Once a final dividend is declared (i.e. approved by the members) it becomes a debt that is immediately due from the company to its members and payment can be enforced.

Unlawful dividend payments

In January 2016, clothing company Next plc committed what it called a “procedural oversight” which resulted in the three special interim dividend payments of February 2014, February 2015 and November 2015 and the ordinary dividend payment of January 2015 an infringement of the Companies Act 2006.

The company should have filed interim accounts with Companies House before the distributions were made so that it could demonstrate that it had sufficient reserves to pay them. However, it did not do this, meaning it had to call an Extraordinary General Meeting (EGM) to put a resolution to the shareholders to address the mistake.

Dividends can only be paid if profits are available for distribution. This must be proven through a company’s accounts.  Usually, the last set of annual accounts filed at Companies House can be used for this, however, interim accounts can be relied on if these accounts no longer show sufficient profits.

Next plc failed to file their interim accounts before the dividend was paid, a requirement which applies to all public companies.  This meant that the four dividend payments referred to above were unlawful.

An unlawful payment of a dividend is a serious matter.  There are repercussions not only for that company and its directors, but also for the recipient of the distribution. In addition to being unlawful, a distribution may also be paid in breach of the company’s articles of association or any shareholders’ agreement if there is one, which would give rise to a breach of contract.  Furthermore, directors of a company who are party to the payment of an unlawful distribution are jointly and severally liable to repay it.  Given that the total amount of the four dividend payments totalled over £300 million, it is doubtful that any of the Next plc directors slept well once the procedural error was discovered.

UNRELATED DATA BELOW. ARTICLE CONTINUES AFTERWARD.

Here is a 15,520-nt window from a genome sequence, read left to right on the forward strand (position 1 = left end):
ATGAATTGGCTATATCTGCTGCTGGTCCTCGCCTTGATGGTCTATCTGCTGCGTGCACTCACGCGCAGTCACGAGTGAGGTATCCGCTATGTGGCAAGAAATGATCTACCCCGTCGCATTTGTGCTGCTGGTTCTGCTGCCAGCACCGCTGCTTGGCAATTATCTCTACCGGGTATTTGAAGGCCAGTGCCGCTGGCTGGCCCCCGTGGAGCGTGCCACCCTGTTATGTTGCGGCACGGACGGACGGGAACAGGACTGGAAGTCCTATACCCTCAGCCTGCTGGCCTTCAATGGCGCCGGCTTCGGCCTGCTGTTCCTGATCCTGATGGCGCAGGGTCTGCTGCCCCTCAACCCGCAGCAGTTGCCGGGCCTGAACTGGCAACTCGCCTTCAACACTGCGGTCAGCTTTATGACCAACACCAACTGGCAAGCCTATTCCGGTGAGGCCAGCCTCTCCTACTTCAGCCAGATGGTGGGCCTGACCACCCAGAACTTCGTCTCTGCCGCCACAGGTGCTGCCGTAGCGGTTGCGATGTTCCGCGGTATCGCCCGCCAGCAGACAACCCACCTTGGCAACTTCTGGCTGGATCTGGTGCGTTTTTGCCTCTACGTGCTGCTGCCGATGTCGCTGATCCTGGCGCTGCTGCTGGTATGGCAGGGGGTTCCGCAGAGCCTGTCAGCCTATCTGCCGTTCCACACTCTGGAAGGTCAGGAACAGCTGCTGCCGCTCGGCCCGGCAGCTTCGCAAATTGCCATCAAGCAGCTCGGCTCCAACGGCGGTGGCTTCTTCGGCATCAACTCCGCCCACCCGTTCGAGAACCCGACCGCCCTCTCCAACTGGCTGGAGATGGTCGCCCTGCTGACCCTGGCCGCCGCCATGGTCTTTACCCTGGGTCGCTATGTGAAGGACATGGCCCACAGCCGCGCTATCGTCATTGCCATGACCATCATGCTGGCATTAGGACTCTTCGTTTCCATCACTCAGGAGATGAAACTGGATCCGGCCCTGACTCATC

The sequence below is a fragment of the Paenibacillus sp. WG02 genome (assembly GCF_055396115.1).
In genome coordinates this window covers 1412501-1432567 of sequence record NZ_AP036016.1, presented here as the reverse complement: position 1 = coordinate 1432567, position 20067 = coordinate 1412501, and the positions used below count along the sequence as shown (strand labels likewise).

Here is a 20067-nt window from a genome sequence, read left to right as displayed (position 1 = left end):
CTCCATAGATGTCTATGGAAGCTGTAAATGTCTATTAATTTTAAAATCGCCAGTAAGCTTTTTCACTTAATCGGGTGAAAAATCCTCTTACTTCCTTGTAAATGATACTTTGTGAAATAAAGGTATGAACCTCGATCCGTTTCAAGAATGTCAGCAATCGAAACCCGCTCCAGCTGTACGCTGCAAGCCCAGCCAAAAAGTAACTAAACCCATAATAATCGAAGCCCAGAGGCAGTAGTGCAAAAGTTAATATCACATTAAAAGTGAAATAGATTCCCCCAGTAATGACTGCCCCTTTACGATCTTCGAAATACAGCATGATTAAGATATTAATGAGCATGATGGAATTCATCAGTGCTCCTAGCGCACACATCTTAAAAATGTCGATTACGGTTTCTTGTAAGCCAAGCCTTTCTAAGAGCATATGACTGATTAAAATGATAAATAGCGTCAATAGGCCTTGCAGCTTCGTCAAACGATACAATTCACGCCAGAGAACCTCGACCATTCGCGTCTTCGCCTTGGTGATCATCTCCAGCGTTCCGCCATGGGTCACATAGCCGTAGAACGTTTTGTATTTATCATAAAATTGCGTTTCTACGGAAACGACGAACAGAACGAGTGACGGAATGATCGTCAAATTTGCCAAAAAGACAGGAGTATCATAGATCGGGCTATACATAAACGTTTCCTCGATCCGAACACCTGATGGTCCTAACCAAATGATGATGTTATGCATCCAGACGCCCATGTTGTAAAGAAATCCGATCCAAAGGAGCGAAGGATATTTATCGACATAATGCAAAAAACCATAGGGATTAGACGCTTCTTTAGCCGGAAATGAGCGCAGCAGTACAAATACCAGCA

At the EGM, the directors asked the shareholders of Next plc to approve both the use of the profits to pay the dividends and a waiver of any claims the company may have had against the shareholders who received the dividends and the directors who approved them.

In summary

It is crucial for both directors and shareholders to ensure that the distribution of an organisation’s profits are distributed correctly.  Failure to do so can result in harsh consequences for all parties.  If an error is made, as in the case of Next plc, seeking expert legal advice is vital to ensure the mistake is swiftly corrected.

Saracens Solicitors is a multi-service law firm based opposite Marble Arch on the North side of Hyde Park in London.  We have years of experience in advising both private and public company directors and shareholders on the distribution of profits. For more information, please call our office on 020 3588 3500.

Do you have any comments to make on this article?  Please feel free to add them in the section below.